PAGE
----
5 ways to permanently lower your monthly student loan payments
The CARES Act put federal student loan payments on pause for the time being but that relief won’t last forever. It also doesn’t apply to private student loans.
Fortunately, if you’re struggling to keep up with your student loans — now or after the CARES Act expires — there are several ways you can lower those payments and make staying afloat more manageable. Just try these five strategies:
1. Student loan refinancing
Refinancing your student loans can help you lower your monthly payments. This essentially replaces your existing loans with a new one — ideally one with a lower interest rate. You can also refinance into a longer-term loan, which also lowers your payments.
Keep in mind that rates vary greatly between lenders, so be sure to use a tool like Credible to both shop around and view rates tables from several lenders.
You should also use a reliable student loan refinancing calculator to get a sense of what your new payments might be — and if the move is worth it. You can also plug your information into Credible's free online tools to determine what kind of rates you currently qualify for.
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2. Consolidate your loans
If you have several loans — or just a mix of federal and private ones — consolidating them could help reduce your costs. This lets you roll all your loans into one, potentially lowering your interest costs and your monthly payment with it.
Like with refinancing, it’s important you shop around before consolidating your loans. Student loan interest rates can vary wildly from one lender to the next.
If you decide debt consolidation is the right step for you, use Credible to search for the best type of personal loans, rates, and terms.
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3. Get on an income-driven repayment plan
If you have federal student loans, an income-based repayment (IBR) plan might be an option. This provides you a personalized monthly payment based on your exact income and household size — not just your balance.
There are three types of IBRs, including:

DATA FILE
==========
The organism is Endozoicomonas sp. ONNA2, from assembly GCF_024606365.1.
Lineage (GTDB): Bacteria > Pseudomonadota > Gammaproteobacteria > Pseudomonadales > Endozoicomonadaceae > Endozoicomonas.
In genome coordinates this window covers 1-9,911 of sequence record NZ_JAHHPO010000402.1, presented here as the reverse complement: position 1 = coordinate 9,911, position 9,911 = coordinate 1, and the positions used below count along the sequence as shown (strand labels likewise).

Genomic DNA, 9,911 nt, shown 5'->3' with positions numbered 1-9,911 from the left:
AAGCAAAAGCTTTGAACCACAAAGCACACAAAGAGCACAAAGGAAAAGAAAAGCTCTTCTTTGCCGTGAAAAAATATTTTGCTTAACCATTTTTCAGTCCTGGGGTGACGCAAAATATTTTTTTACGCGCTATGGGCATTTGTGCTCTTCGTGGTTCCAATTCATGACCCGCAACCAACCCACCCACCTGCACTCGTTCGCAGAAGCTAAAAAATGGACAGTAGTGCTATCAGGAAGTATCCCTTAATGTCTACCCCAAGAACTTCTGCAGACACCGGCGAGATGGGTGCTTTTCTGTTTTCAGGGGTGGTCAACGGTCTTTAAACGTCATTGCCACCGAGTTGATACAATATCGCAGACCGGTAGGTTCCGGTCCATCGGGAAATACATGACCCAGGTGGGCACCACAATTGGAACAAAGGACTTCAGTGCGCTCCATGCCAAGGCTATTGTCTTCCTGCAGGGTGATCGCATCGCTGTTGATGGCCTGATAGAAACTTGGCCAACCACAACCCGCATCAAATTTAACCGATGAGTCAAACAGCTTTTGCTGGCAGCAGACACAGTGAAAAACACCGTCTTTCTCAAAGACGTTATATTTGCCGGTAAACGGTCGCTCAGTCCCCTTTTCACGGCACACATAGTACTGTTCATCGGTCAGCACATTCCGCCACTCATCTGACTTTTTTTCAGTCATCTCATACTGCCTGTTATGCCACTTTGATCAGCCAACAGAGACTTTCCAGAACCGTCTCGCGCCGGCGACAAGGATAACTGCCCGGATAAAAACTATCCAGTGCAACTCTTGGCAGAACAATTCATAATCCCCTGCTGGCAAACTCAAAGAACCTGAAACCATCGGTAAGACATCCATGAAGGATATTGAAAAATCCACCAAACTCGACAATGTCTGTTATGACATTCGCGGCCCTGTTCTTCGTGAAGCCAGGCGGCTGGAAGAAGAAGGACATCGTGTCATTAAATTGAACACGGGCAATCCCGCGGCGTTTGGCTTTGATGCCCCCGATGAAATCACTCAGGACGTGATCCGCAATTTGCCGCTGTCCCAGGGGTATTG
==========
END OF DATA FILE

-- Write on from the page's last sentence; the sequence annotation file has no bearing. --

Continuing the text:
Pay as You Earn: This sets your payment at 10% of your discretionary income. The repayment terms are 20 to 25 years.
Income-based Repayment: On this plan, your payment will be 10 to 15% of your discretionary income, depending on when you took out the loans. These come with 20- to 25-year terms as well.
Income-contingent Repayment: With ICRs, your payment is typically 20% of your discretionary income. You’ll have 25 years to pay it off.
Discretionary income is based on your earnings and the local poverty guidelines in your area. Use this calculator to determine yours. When you’re ready to apply, file an Income-Driven Repayment Plan Request with the Department of Education’s Office of Federal Student Aid.
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4. Student loan repayment assistance programs
You can also look into repayment assistance programs, which can help you lower your payments or even pay your loans off completely. These are typically offered through various state and local agencies, as well as through non-profits and community organizations. In some cases, your employer might offer one as a benefit.
If you need help finding an assistance program in your area, this state-by-state guide can point you in the right direction.
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5. Graduated or extended repayment plans
For any federal student loans, there’s yet another option: graduated and extended repayment plans. These allow you to lower your payments by either spreading them out over a longer period of time or by moving higher-cost payments toward the end of the loan — when you will presumably make more money.
Here’s how each option works:
Graduated repayment plan: Using this option, your payments start off small, increasing incrementally every two years.
Extended repayment plan: With this method, you can spread your payments over a period of 25 years to make them more manageable.
To transition into one of these plans you’ll need to contact your loan servicer.
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Keep paying down your balances
Once you’ve lowered your payments, you should still make efforts to pay those student loans down aggressively, if at all possible. Start with the highest-interest loans first, and if you get any windfalls (like a second stimulus check, for example), consider putting them at least partially toward your debts.
The faster you can pay down those balances, the less you’ll pay in interest over time. Reducing your debts will also help your credit score, as well as your future financial options.
Don’t forget to research rates from different private student loan refinance companies to ensure you save as much money as possible, if that's the direction you choose to go.